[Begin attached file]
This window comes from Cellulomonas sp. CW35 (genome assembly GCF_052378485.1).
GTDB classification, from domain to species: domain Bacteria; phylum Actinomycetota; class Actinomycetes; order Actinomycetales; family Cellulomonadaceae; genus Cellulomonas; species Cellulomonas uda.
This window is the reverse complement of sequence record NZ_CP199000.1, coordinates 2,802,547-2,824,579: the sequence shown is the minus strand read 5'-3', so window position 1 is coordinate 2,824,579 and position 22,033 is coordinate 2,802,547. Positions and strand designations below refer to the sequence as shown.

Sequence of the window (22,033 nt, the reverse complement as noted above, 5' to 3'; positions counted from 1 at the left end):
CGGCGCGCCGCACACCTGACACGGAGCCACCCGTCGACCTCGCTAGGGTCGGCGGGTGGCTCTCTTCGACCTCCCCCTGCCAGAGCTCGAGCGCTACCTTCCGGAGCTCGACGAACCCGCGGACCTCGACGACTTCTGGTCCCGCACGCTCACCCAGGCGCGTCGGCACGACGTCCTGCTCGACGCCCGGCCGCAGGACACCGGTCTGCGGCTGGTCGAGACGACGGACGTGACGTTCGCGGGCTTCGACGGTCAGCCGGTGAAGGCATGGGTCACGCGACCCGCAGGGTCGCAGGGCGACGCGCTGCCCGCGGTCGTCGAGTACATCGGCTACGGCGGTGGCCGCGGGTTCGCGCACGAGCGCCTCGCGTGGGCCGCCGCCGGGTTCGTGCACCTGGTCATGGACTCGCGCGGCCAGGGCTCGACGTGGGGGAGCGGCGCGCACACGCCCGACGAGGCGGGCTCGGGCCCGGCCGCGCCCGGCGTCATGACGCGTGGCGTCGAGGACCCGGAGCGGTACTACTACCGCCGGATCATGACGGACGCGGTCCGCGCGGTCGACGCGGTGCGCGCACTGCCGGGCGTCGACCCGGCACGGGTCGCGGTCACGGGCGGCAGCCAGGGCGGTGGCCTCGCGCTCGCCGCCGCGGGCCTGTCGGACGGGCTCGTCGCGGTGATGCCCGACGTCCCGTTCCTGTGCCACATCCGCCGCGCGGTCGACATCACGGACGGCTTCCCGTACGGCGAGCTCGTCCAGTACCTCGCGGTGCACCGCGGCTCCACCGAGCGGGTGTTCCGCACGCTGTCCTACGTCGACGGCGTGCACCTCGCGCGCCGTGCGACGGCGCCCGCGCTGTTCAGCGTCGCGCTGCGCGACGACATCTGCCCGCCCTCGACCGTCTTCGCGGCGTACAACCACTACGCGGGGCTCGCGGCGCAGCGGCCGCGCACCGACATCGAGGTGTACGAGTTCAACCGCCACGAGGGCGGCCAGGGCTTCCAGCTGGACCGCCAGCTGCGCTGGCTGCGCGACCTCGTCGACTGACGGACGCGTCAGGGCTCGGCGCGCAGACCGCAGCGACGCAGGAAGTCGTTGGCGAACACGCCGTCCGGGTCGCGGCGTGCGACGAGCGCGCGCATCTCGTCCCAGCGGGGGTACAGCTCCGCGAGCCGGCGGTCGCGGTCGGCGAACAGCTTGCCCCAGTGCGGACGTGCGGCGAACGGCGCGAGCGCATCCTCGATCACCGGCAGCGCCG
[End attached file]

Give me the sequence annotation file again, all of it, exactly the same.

This window comes from Cellulomonas sp. CW35 (genome assembly GCF_052378485.1).
GTDB classification, from domain to species: domain Bacteria; phylum Actinomycetota; class Actinomycetes; order Actinomycetales; family Cellulomonadaceae; genus Cellulomonas; species Cellulomonas uda.
This window is the reverse complement of sequence record NZ_CP199000.1, coordinates 2,802,547-2,824,579: the sequence shown is the minus strand read 5'-3', so window position 1 is coordinate 2,824,579 and position 22,033 is coordinate 2,802,547. Positions and strand designations below refer to the sequence as shown.

Sequence of the window (22,033 nt, the reverse complement as noted above, 5' to 3'; positions counted from 1 at the left end):
CGGCGCGCCGCACACCTGACACGGAGCCACCCGTCGACCTCGCTAGGGTCGGCGGGTGGCTCTCTTCGACCTCCCCCTGCCAGAGCTCGAGCGCTACCTTCCGGAGCTCGACGAACCCGCGGACCTCGACGACTTCTGGTCCCGCACGCTCACCCAGGCGCGTCGGCACGACGTCCTGCTCGACGCCCGGCCGCAGGACACCGGTCTGCGGCTGGTCGAGACGACGGACGTGACGTTCGCGGGCTTCGACGGTCAGCCGGTGAAGGCATGGGTCACGCGACCCGCAGGGTCGCAGGGCGACGCGCTGCCCGCGGTCGTCGAGTACATCGGCTACGGCGGTGGCCGCGGGTTCGCGCACGAGCGCCTCGCGTGGGCCGCCGCCGGGTTCGTGCACCTGGTCATGGACTCGCGCGGCCAGGGCTCGACGTGGGGGAGCGGCGCGCACACGCCCGACGAGGCGGGCTCGGGCCCGGCCGCGCCCGGCGTCATGACGCGTGGCGTCGAGGACCCGGAGCGGTACTACTACCGCCGGATCATGACGGACGCGGTCCGCGCGGTCGACGCGGTGCGCGCACTGCCGGGCGTCGACCCGGCACGGGTCGCGGTCACGGGCGGCAGCCAGGGCGGTGGCCTCGCGCTCGCCGCCGCGGGCCTGTCGGACGGGCTCGTCGCGGTGATGCCCGACGTCCCGTTCCTGTGCCACATCCGCCGCGCGGTCGACATCACGGACGGCTTCCCGTACGGCGAGCTCGTCCAGTACCTCGCGGTGCACCGCGGCTCCACCGAGCGGGTGTTCCGCACGCTGTCCTACGTCGACGGCGTGCACCTCGCGCGCCGTGCGACGGCGCCCGCGCTGTTCAGCGTCGCGCTGCGCGACGACATCTGCCCGCCCTCGACCGTCTTCGCGGCGTACAACCACTACGCGGGGCTCGCGGCGCAGCGGCCGCGCACCGACATCGAGGTGTACGAGTTCAACCGCCACGAGGGCGGCCAGGGCTTCCAGCTGGACCGCCAGCTGCGCTGGCTGCGCGACCTCGTCGACTGACGGACGCGTCAGGGCTCGGCGCGCAGACCGCAGCGACGCAGGAAGTCGTTGGCGAACACGCCGTCCGGGTCGCGGCGTGCGACGAGCGCGCGCATCTCGTCCCAGCGGGGGTACAGCTCCGCGAGCCGGCGGTCGCGGTCGGCGAACAGCTTGCCCCAGTGCGGACGTGCGGCGAACGGCGCGAGCGCATCCTCGATCACCGGCAGCGCCG